Passengers whose flights are canceled or delayed may soon get better treatment in the US

Passengers whose flights are canceled or delayed may soon get better treatment in the US

U.S. airline passengers at the beginning of 2023 experienced the highest number of delays on flights since 2014. The increased number of delays was evident shortly following the month of December 2022, in which Southwest Airlines experienced epic chaos, resulting in the cancellation of 71 percent of the flights it operated.

In reaction, on May 8th, 2023, 2023 the Biden administration announced new regulations which will oblige airlines to pay compensation to passengers who are affected by cancellations of flights or are significantly delayed due to factors – other than bad weather that is within the control of airlines. In the new regulations, airlines will be required to provide meals vouchers, overnight lodging as well as ground transportation from hotels if customers are stuck.

If passed, these new rules will provide U.S. passengers with rights and protections that are more comparable with the rights and protections currently offered to passengers from Europe, Canada, and the European Union and Canada.

As an assistant professor of the field of history who studies American aviation, I’m aware that consumer groups have advocated for more rights for passengers airlines within the U.S. since at least the beginning of the 1970s, in the year Ralph Nader sued an airline for denying him a seat on an unbooked trip. The majority of the time, particularly in the years since the passage of the Airline Deregulation Act in 1978, these attempts have been unsuccessful, and airlines were able to establish the rules and implement their regulations.

Limits of Rule 240

Ralph Nader’s lawsuit, which was unsuccessful in bringing an end to this practice, pointed out that there were rules already in place for passengers who were bumped off flights due to overbooking. These regulations, however, did not apply to passengers whose flights were delayed or canceled.

However, there was something called Rule 240. In the context of the Civil Aeronautics & Space Board’s oversight of U.S. airlines, airlines were required to provide details on every aspect of their operation, including their cancellation and flight delay policies. In the required documents, the information was typically provided as part of Rule 240. However, every airline had to decide its individual flight delay and cancellation policies based on Rule 240. Airlines were not obliged to compensate passengers in any specific way. However, they were required to specify what their policies were.

When U.S. airlines became deregulated in the latter part of 1970 and the 1980s, many but not all included the clauses they had submitted previously for approval to the Civil Aeronautics Board in their contracts of carriage which was included in the “fine print” associated with tickets to airlines. A lot of carriage contracts included that, in the event of delays or cancellations, a company would either reserve a passenger for its next available flight or transfer them to an alternative flight that could get passengers to their destination earlier.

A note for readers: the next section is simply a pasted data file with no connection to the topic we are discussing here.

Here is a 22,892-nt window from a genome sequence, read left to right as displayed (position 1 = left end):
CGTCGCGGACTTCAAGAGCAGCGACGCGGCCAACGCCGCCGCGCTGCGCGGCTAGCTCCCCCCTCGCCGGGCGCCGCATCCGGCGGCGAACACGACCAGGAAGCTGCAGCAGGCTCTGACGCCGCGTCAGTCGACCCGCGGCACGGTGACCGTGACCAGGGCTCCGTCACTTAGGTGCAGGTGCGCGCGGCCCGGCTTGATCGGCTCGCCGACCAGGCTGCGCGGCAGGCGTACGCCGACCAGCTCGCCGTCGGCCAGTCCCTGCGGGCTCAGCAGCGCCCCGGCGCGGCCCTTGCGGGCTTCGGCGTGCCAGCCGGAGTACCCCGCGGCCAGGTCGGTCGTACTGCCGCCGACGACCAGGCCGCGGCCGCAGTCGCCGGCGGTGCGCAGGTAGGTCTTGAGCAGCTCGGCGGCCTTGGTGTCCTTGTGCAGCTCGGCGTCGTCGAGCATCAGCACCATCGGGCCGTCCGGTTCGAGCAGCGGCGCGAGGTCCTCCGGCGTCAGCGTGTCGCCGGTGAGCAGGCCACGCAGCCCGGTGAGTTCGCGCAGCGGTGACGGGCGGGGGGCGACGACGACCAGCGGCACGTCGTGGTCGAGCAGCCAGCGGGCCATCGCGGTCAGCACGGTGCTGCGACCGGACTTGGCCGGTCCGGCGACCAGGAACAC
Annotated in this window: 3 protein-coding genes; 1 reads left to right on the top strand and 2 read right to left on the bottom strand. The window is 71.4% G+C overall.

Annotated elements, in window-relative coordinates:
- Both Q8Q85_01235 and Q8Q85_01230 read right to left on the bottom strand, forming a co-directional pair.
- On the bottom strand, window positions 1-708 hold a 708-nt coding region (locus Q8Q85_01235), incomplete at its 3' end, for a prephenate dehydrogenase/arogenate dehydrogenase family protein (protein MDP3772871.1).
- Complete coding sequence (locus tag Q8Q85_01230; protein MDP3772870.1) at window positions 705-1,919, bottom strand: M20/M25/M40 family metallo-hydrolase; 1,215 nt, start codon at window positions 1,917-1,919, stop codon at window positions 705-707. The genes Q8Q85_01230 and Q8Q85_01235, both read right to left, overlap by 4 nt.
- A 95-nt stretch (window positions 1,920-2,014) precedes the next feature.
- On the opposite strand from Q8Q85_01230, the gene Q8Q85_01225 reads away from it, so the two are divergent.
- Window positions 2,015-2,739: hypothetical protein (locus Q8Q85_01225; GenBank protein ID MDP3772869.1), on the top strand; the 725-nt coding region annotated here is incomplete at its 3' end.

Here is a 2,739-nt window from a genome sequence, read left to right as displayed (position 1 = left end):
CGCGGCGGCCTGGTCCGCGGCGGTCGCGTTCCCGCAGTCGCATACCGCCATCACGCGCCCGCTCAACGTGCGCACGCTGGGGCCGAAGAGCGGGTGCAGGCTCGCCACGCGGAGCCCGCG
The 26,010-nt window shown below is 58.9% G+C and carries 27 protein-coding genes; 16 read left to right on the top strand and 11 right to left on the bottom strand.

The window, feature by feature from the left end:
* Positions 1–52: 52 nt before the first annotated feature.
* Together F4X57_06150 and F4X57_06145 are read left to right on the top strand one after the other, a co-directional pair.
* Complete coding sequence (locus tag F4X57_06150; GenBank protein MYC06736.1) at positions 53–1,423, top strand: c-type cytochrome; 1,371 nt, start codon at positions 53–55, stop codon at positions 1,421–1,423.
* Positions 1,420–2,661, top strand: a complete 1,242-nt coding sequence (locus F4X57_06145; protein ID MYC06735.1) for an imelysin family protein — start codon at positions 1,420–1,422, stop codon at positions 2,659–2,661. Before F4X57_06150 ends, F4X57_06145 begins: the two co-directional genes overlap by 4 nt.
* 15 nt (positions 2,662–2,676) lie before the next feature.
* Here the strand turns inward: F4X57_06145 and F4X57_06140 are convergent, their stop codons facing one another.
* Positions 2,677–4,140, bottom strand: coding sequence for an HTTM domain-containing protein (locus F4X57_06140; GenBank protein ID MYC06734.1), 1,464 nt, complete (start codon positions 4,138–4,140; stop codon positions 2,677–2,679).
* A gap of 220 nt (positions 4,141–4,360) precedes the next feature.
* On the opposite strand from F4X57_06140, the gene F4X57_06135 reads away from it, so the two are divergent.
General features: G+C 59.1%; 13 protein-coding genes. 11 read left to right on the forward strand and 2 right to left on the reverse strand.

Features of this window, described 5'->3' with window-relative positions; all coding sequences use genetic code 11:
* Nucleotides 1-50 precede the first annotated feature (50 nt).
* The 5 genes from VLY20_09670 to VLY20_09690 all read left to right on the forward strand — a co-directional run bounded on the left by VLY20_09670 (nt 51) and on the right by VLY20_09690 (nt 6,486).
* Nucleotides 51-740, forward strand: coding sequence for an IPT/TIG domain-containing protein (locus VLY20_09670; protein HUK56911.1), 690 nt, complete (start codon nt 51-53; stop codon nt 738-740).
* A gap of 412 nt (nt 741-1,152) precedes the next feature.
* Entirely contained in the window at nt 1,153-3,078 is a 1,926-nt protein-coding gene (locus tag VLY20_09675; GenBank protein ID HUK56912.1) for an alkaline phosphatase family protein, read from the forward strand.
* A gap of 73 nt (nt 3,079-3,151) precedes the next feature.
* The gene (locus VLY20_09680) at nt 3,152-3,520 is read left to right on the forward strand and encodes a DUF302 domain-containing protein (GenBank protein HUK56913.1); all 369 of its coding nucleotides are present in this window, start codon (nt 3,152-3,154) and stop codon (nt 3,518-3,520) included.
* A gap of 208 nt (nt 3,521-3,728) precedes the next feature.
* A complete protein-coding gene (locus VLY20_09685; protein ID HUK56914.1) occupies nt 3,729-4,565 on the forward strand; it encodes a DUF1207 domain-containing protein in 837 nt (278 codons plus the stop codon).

Rule 240 or the equivalent in the carriage contract The rules vary by airline and is primarily focused on changing the schedule of passengers. Certain airlines offer meal vouchers and hotel accommodations in certain circumstances, but only when the issue is caused by the airline and not a complication like the weather or a strike. Consumer advocates urge passengers to use Rule 240, but airlines typically only provide what they stipulate in their carriage contract.

Southwest Airlines canceled over 2,500 flights per day in the early December of 2022, which left numerous customers unaffected over the Christmas season. Irfan Khan/Los Angeles Times/Getty Images

Demand a bill for the rights of a passenger of rights

In the last few years, consumer advocacy groups and certain lawmakers have tried to incorporate more extensive protections for air passengers into federal law.

In December 2006, American Airlines held passengers on planes on the tarmac of Austin, Texas, for eight hours with no liquid food and water. Kate Hanni, a passenger on that flight, campaigned for Congress to approve a broad passenger rights bill. In response to the petition, The Department of Transportation did issue new regulations in 2009, which stated that airlines were not allowed to hold domestic flights on asphalt for more than 3 hours. They also had to provide access to restrooms and water in the event of delays.

The rules were extended in 2011 to provide reimbursement for baggage charges to those whose bags have been lost, to increase compensation for passengers who have been bumped due to oversold flights, and to extend the rule on delays to the tarmac for international flights and with an hour-long limit of 4 hours.

In November 2021, Senator. Richard Blumenthal of Connecticut introduced Senate Bill 3222 to establish a passenger rights bill of rights. However, it did not make it through the Committee on Commerce, Science and Transportation.

EU sets the stage

U.S. passengers flying within the European Union can experience what it’s like when passengers’ rights are protected by law instead of being leaving it to the airline’s discretion.

EU laws require that airlines offer passengers certain levels of service, including rebooking flights and meals, hotel vouchers, and, at times, cash compensation, which differs based on the length of the delay as well as the travel distance. Any passengers traveling within the EU or whose flight lands in the EU via an EU carrier or departs from the EU using any carrier are covered by this law.


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